Reflect and Share
My final product
Why the product did not work?
Hypothesis #1 – Something was wrong with copper and aluminum strips
As I mentioned before, due to the absence of copper and zinc strips, I made the strips by taping copper tape and aluminum foil on a metal board. Since the strips were not made by accurate and professional machines or people, I could not determine whether the strips were suitable for this device. This is why I could not avoid the possibility of strips having a problem.
Hypothesis #2 – Voltage from the lemon battery was not enough to run a motor
This is the initial concern that I have considered from the beginning of the project. I was optimistic about this obstacle as I believed the motor would work, but the speed of the motor might be slow. Speed does not need to be fast in the carousel, so I ignored the problem.
To find out which one was the problem that disabled the product, I used a voltmeter to measure the voltage produced in the circuit. If the voltage is not observed, there is something wrong with the strips. If the voltage exists at a low rate, the lemon battery or the number of lemons is not enough to produce enough voltage to run a carousel. If the voltage is high, everything gets totally wrong, and there is a problem that I can even define.
Running the voltmeter told me that the problem was in the lemon battery not providing enough voltage to the carousel.
I used three lemons to actuate the carousel, but it still did not work.
Then, I came up with a question, “Will the product work if I put enough lemons in the circuit?”
Research about “Will the product work if I put enough lemons in the circuit?”
I found a post of a student that questions precisely what I asked. The student was doing a lemon battery experiment and tried to run a motor with the battery. She increased the voltage by 12.98V using a serial connection method, but the motor, which works with a single 1.5V battery, did not work.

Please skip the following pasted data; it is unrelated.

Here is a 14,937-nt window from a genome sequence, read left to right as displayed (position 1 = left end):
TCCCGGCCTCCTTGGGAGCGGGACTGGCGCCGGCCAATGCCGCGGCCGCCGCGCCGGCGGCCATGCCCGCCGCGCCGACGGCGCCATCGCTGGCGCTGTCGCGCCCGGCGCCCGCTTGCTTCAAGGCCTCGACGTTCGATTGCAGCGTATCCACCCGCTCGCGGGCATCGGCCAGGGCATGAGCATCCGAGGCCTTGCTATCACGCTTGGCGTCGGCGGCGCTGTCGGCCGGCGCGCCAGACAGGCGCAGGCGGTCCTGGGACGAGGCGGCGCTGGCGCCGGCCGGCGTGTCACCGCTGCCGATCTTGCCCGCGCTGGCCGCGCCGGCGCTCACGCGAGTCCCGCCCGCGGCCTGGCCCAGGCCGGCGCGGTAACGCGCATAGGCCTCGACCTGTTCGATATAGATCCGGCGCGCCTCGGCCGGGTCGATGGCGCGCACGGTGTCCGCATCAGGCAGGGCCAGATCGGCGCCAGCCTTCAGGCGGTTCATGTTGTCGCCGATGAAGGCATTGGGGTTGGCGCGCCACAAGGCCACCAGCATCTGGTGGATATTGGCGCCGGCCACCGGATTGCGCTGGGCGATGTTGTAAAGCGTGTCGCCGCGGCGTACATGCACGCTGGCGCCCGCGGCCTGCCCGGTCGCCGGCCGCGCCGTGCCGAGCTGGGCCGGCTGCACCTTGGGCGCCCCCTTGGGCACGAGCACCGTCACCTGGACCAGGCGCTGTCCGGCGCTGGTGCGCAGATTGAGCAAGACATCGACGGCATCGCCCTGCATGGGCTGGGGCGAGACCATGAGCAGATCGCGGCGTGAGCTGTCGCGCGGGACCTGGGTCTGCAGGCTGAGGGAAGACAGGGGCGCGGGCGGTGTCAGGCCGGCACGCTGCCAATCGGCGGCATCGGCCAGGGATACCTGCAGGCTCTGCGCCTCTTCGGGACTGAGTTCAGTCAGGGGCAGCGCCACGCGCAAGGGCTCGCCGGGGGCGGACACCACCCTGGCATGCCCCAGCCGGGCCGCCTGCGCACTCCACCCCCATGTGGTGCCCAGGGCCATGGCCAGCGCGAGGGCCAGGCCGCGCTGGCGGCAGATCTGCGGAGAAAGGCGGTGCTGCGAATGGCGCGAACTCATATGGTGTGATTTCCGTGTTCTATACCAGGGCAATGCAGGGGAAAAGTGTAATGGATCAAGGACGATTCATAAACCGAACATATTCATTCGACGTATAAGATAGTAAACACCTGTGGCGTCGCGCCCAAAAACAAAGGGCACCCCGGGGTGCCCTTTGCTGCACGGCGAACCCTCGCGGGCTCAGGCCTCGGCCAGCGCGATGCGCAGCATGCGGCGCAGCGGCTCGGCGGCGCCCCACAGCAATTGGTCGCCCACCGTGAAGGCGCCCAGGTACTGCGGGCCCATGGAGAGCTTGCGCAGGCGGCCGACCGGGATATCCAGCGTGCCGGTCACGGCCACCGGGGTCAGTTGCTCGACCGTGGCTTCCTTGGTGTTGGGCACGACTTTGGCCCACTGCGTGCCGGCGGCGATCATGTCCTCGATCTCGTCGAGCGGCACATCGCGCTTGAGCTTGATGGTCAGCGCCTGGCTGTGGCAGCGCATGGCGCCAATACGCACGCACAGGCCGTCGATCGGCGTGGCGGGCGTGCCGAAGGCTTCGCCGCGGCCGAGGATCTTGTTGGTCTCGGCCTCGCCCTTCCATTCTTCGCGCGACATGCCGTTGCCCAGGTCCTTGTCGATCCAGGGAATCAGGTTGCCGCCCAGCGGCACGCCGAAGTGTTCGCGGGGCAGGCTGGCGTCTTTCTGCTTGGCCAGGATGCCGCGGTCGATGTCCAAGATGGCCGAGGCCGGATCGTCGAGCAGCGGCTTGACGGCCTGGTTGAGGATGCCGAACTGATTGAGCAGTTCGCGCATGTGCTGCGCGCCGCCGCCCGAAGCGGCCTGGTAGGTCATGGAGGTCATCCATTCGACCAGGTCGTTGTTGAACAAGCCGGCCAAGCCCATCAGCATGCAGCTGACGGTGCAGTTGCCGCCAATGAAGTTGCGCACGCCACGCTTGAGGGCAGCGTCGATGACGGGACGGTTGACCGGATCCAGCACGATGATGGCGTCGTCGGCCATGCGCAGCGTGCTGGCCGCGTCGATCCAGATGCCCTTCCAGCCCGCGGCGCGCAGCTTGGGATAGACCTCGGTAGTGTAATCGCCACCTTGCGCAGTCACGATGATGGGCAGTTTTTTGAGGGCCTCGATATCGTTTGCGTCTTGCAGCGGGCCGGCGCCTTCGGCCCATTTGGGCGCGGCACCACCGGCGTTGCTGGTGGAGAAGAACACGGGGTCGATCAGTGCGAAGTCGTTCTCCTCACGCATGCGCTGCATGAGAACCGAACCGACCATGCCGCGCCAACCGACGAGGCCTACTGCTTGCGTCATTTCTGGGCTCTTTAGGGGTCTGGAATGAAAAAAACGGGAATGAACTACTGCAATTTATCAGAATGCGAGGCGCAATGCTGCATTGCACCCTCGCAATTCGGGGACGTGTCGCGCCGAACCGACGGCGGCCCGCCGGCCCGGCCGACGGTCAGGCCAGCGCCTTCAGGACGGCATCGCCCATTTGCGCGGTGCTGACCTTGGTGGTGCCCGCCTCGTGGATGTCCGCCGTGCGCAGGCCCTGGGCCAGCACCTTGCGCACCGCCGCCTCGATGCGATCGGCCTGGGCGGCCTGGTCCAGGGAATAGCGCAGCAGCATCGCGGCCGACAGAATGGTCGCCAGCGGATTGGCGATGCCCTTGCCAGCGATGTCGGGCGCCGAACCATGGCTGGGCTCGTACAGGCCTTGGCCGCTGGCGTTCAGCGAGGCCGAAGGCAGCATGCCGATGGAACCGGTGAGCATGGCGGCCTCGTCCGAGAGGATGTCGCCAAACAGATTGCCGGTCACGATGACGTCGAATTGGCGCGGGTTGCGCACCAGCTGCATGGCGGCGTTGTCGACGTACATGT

Staff from the Korea Institue of Energy Research gave a reply to the question. What he said is:
A certain amount of voltage and electric current is required when running an electric device. In your case, it seems that the circuit’s voltage is high enough to actuate the motor as plenty of lemons are serial connected. Then, the problem would likely be in the intensity of the electric current, as it is expected to fall short to operate the motor.
Rephrasing the word from the staff, even though the voltage was high enough, the intensity of the electric current might fall short due to the increased resistance. This is happened because of a special relationship between the intensity of electric current, voltage, and resistance.
Ohm’s law explains the relationship between the three components. Specifically, the first formula [V=IR] shows if the voltage is constant, the intensity of electric current decreases when resistance increases. Using the serial connection, the voltage was high enough in the lemon battery. However, resistance also increased hugely because it took too many wires to create a serial connection. Consequently, the intensity of the electric current cannot increase.
Therefore, to answer my research question, it turned out that increasing the number of lemons would not help running the motor as while voltage increases, resistance also gets more extensive and does not let the intensity of the electric current increase.
Reflection on my skills
I had a clear division of success and struggle throughout the project. The successful part is 3D modeling the pieces. Although the project requires precise and accurate measures and calculations, I modeled 5 works without a significant error. This allowed me to save time and use it in other sections. The field that I need improvement in is assembling the pieces. It was obviously the most challenging part. I took multiple classes to straightly align the shaft of the motor and pillar. It took 30min-1hour to stick horses on the bottom of the roof. Throughout the project, I acknowledged that my weakness was in manufacturing skills. I might spend less time planning for further projects while providing more building time to cover my manufacturing skills.